Stop the Madness: Auto-Updates for iOS 7 Suck

I’ve already shared a few thoughts on iOS 7 and since then I’ve reverted back to iOS 6 for my iPhone 5 since it’s most definitely a beta application and shouldn’t be used on any primary device that you use. Some time later this year I’ll move back as I get ready for the official release of it in the Fall and also to get Pressgram ready for it as well.

Which, by the way, if you haven’t kept tabs on it you really need to – I’m in the final stages of my core development and I’m spending most of July refining it for public release in August. I’m sharing this journey here and is a candid look at building a product from scratch and (perhaps) a business (who knows…?).

But one feature that that iOS 7 is bringing to the table is auto-updates for users for their apps – at first glance this seems like a really good idea but I think it’s the exact opposite. I think it’s a terrible idea.

Disable!

Disable!

Thank goodness you can actually disable it as you can see above.

Why is this a bad idea? A few thoughts:

  • Education – Updates to applications allow developers and companies interface with their passionate users and educate them about the new features that are being pushed out to their favorite apps. It allows them to showcase their hard work as well as allow them to highlight what things they can expect in terms of their user experience, features that they might actually miss if not told explicitly. This is an intimate relationship between the end-user and the company and it’s a beautiful thing.
  • Engagement – Closely aligned with education is the opportunity to again engage with their users providing another touch-point between both entities. But even more so, this is sometimes the only way that some app companies actually communicate with their customers – they don’t have public blogs (they should) or an active Facebook or Twitter account, sometimes because they are so busy developing the actual app. Removing this point of contact for engagement forces significant changes in the entire business-customer lifecycle. What a pain in the ass. Seriously.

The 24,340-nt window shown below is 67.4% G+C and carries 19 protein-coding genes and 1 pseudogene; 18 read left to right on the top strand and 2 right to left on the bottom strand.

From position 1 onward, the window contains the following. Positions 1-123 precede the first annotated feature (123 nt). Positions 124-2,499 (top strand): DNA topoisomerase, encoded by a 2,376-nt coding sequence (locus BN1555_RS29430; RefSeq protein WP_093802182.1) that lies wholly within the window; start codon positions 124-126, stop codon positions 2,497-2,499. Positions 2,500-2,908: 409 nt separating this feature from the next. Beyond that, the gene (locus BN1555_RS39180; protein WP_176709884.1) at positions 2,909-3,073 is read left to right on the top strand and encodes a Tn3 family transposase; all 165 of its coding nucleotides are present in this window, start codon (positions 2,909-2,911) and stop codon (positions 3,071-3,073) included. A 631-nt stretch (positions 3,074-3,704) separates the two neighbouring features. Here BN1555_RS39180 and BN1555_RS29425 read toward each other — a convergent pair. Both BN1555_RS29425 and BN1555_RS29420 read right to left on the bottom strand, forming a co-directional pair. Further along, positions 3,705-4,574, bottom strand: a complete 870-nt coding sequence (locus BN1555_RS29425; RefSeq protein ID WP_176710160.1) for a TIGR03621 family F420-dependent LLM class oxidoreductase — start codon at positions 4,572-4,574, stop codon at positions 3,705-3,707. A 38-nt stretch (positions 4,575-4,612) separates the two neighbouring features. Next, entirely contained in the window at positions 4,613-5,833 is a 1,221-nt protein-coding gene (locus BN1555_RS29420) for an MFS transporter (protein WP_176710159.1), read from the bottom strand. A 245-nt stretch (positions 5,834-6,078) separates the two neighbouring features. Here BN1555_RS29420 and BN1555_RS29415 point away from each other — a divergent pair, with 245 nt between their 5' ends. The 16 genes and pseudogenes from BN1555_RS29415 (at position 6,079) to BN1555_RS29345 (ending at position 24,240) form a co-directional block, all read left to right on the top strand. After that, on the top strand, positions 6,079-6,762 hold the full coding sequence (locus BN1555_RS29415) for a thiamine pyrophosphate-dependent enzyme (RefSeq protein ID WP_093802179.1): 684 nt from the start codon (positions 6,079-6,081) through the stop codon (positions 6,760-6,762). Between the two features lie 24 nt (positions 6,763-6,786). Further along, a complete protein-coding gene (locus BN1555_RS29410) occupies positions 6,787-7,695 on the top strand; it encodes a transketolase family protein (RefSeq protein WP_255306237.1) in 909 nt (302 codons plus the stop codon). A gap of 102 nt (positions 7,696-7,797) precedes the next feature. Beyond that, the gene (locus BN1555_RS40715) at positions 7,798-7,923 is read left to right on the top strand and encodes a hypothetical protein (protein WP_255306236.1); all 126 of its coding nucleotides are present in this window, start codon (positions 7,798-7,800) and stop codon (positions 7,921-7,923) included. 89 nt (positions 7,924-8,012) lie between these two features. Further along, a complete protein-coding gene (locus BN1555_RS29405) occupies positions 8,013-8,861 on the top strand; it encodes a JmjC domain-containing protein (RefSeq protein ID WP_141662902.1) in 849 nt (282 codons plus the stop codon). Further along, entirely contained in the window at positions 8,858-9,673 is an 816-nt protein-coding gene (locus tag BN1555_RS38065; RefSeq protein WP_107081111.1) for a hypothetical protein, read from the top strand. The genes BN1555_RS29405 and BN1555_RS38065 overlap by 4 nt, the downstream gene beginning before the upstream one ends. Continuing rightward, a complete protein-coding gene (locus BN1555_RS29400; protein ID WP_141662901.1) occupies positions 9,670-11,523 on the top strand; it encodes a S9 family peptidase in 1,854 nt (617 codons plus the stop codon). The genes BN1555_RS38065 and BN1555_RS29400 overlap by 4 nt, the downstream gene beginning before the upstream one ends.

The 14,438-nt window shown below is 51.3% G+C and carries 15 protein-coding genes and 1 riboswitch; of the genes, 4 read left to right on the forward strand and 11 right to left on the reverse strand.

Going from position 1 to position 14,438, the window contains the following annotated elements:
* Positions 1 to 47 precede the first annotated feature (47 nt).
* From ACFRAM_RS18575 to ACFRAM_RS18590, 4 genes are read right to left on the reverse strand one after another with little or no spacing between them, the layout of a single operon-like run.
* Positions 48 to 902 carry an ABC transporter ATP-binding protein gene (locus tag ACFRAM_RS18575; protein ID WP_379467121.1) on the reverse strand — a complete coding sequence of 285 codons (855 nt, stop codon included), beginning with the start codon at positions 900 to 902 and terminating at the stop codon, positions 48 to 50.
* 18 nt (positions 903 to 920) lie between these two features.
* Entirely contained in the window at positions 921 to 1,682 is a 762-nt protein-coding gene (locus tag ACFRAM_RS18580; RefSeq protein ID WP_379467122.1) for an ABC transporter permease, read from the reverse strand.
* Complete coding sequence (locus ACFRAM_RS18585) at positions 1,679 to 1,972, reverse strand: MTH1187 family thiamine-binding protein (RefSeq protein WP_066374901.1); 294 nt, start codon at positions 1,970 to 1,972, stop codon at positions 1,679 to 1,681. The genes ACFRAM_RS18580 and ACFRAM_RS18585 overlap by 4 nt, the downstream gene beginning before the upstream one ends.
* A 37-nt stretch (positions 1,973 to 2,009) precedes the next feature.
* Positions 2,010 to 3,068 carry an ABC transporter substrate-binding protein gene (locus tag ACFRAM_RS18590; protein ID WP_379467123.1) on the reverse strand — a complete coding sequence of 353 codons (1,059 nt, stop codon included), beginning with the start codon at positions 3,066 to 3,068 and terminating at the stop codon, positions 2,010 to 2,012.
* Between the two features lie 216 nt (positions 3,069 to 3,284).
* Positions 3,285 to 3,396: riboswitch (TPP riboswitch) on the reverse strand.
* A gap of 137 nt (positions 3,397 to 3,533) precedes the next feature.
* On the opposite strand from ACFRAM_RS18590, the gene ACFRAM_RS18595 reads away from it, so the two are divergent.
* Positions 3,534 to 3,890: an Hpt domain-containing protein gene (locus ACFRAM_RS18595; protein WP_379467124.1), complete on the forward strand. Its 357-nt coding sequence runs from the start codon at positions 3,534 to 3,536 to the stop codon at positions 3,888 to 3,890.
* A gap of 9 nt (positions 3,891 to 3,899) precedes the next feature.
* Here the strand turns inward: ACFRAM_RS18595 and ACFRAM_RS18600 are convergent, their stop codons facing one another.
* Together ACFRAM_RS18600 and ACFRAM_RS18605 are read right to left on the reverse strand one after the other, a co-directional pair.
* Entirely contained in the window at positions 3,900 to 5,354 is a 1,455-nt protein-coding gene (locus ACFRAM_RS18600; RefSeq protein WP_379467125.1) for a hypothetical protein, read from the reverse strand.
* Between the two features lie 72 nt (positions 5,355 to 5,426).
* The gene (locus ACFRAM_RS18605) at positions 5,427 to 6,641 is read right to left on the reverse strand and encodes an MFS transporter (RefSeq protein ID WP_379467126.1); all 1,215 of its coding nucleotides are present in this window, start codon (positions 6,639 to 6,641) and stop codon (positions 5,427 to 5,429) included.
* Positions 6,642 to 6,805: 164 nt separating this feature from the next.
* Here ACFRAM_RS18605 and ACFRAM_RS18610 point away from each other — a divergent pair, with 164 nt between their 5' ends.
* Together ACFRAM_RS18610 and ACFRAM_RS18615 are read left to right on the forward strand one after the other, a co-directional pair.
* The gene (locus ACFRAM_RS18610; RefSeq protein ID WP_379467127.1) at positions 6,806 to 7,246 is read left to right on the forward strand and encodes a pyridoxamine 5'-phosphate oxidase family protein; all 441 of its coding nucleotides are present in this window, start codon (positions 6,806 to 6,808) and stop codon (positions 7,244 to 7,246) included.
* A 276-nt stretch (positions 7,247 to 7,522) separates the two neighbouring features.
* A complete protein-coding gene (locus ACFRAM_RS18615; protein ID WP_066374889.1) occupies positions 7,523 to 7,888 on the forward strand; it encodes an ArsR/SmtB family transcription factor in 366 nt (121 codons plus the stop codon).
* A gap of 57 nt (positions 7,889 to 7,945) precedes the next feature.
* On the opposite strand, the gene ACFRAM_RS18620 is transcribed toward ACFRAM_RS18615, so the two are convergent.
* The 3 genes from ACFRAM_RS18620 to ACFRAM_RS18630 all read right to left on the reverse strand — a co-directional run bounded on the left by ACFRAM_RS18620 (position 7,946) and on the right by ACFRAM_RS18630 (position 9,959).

• Trust – What is more of a pain? Not having your apps auto-update or waking up one morning and seeing your entire expected user experience vanish and instead have a new app there instead, one that you may not have wanted. I can think of a dozen examples of how v2.0 of an app sucked in comparison to v1.0. The most poignant example is Skitch, which totally fucked their users over when they released a terrible version version, some of that being the fault of the new acquisition by Evernote (which I hate, btw). The internet responded and demanded a roll-back, or at least the v1.0 package to use. I eventually abandoned it entirely and use Glui instead. WTG Skitch/Evernote.

Those are just a few top-of-mind thoughts. Here are two examples of recent updates to two of my favorite apps, one native desktop and the other via iOS:

acorn

Do you see the size of that update to Acorn 4? Thank goodness I didn’t have auto-update for it so I can not only appreciate all the hard work that Acorn put into this release but also walk through the changelog and see what new features I can enjoy. Nothing but pure win here.

How about this one:

Dropbox Update

Dropbox Update

Dropbox updated to v2.3 last night. Look at these awesome new features, some of which are visually obvious. But, what about the swiping feature? That’s neat… except if I had accidentally swiped and deleted a file by accident if I hadn’t known that this new gesture existed. I would have been majorly pissed off and I could have wasted tons of time trying to figure out how/why I had just deleted a file from my device.

Oh, and that last bullet point is a pure gem – pure and simple customer engagement. Hell yeah I’ll take “magical performance improvements to keep me happy.”

Again, auto-updates suck for everyone. Stop the madness.

  • Matthew Snider

    Even with auto updates on, you can still go into the App Store to see what apps were updated and when. All the info is there, it’s just done without your knowledge. I do agree though with you on that one!